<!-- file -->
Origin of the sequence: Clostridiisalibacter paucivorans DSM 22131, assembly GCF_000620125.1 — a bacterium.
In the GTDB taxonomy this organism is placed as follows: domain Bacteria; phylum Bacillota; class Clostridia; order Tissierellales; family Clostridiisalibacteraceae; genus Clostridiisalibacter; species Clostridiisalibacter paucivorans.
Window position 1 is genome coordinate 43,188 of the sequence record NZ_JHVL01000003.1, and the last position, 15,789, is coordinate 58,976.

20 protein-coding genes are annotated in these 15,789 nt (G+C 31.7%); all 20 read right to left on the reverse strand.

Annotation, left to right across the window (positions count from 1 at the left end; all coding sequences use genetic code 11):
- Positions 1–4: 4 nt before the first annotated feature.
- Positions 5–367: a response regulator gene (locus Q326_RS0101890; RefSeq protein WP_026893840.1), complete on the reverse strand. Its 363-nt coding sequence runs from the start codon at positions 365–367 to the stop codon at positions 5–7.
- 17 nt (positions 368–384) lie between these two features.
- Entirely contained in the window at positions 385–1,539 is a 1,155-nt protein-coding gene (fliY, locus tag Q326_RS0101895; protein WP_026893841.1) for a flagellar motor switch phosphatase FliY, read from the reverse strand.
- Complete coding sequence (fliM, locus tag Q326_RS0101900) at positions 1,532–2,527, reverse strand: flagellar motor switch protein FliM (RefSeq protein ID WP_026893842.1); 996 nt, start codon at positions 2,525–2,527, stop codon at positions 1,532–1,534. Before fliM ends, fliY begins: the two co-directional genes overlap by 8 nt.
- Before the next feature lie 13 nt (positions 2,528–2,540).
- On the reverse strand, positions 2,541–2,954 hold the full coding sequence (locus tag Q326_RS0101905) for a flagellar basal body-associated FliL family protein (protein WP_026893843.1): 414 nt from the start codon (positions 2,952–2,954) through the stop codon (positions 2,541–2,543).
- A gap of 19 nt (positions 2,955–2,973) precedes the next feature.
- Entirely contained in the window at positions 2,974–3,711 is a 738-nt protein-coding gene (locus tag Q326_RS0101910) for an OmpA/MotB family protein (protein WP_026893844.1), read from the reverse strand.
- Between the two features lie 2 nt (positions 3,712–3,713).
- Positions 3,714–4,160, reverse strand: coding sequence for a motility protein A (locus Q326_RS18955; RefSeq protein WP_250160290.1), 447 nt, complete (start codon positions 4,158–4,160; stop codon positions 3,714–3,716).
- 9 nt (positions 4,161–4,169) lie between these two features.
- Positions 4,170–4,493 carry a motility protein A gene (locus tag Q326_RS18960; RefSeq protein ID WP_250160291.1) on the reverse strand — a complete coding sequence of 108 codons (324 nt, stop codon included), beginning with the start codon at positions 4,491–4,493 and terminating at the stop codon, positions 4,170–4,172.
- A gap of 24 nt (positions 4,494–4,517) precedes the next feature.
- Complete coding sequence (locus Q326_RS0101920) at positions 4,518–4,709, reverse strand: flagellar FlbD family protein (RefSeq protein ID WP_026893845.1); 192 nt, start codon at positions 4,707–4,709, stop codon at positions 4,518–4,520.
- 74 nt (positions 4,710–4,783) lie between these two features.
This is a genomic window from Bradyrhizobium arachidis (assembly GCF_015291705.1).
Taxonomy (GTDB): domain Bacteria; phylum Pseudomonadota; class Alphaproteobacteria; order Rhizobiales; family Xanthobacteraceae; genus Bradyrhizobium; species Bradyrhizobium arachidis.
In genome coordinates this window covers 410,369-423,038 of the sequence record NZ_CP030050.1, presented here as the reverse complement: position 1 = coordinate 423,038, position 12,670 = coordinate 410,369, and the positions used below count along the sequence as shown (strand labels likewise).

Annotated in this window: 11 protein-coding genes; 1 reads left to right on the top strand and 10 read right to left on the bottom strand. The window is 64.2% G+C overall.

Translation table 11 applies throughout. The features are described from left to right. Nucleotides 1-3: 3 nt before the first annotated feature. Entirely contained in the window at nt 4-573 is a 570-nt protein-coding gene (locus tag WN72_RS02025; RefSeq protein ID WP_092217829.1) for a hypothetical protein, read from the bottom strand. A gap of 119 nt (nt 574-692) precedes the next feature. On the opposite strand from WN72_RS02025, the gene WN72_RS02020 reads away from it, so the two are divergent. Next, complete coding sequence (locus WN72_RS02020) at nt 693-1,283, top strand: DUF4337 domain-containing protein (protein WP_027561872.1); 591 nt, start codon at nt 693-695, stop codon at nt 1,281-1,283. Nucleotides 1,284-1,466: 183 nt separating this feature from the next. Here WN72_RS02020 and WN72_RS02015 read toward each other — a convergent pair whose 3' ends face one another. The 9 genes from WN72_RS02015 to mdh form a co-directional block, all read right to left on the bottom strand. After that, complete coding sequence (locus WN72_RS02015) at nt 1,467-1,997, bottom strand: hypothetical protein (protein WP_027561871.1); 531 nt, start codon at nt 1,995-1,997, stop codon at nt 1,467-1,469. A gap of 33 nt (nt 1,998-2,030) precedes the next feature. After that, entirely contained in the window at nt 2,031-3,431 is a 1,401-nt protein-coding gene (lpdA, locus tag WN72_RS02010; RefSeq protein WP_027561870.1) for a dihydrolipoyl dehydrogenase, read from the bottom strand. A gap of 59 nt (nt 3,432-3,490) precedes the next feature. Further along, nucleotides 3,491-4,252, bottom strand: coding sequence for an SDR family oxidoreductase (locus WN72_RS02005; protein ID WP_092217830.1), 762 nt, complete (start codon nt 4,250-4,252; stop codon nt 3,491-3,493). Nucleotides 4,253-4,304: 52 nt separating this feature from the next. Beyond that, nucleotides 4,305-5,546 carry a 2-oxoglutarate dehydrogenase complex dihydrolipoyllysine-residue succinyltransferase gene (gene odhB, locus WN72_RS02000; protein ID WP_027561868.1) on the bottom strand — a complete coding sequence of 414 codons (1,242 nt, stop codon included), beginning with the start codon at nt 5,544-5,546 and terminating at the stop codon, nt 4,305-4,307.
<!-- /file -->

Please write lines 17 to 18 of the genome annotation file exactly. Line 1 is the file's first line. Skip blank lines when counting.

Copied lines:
- 9 nt (positions 4,161–4,169) lie between these two features.
- Positions 4,170–4,493 carry a motility protein A gene (locus tag Q326_RS18960; RefSeq protein ID WP_250160291.1) on the reverse strand — a complete coding sequence of 108 codons (324 nt, stop codon included), beginning with the start codon at positions 4,491–4,493 and terminating at the stop codon, positions 4,170–4,172.